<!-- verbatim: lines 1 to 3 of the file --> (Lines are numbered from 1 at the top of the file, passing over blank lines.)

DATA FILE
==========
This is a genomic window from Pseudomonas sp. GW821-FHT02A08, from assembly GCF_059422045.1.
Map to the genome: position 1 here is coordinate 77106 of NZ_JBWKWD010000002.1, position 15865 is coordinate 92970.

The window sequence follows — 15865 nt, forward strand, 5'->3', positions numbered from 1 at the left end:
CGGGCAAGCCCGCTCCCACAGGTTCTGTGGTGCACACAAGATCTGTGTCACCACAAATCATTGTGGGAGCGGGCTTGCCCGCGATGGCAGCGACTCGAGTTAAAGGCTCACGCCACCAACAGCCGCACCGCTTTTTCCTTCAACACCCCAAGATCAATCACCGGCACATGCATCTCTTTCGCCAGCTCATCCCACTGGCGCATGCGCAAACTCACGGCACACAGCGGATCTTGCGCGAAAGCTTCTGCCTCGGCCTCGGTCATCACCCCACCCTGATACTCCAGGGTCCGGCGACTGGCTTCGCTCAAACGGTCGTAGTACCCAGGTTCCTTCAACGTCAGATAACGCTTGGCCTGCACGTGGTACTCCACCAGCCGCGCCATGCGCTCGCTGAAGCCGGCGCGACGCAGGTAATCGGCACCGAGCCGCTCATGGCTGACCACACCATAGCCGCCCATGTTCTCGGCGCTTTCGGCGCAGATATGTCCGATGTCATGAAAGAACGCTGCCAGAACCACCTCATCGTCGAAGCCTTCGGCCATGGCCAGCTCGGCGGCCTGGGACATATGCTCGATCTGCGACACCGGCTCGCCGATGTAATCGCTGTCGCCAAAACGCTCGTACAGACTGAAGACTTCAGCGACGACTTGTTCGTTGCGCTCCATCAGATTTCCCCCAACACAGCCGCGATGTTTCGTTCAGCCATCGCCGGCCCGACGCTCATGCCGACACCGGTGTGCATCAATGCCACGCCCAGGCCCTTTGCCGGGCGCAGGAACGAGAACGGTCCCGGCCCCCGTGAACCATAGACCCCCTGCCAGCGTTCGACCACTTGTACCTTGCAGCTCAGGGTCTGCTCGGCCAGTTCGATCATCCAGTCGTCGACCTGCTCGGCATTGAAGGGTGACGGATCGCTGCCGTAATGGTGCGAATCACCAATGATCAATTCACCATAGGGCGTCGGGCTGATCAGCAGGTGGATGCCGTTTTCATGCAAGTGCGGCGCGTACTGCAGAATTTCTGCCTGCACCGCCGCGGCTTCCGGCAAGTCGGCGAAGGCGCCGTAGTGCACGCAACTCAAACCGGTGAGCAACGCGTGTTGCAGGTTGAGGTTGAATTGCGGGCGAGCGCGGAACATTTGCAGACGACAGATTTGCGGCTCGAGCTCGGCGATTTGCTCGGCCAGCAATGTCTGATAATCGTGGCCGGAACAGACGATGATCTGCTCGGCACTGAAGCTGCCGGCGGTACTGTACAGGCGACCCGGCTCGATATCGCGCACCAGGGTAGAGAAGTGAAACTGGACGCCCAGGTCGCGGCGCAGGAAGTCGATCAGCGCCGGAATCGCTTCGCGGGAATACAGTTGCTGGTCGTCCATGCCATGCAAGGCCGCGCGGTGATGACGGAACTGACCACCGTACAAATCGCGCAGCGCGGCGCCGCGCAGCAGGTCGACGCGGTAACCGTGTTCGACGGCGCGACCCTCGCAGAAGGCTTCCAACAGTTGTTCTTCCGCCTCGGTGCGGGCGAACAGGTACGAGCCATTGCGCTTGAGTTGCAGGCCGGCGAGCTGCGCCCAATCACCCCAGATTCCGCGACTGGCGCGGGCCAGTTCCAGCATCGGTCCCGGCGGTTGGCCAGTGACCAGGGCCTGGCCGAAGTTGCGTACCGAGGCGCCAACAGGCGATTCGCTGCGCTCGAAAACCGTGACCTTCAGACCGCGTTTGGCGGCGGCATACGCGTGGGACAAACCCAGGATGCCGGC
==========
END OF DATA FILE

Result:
This is a genomic window from Pseudomonas sp. GW821-FHT02A08, from assembly GCF_059422045.1.
Map to the genome: position 1 here is coordinate 77106 of NZ_JBWKWD010000002.1, position 15865 is coordinate 92970.

The window sequence follows — 15865 nt, forward strand, 5'->3', positions numbered from 1 at the left end: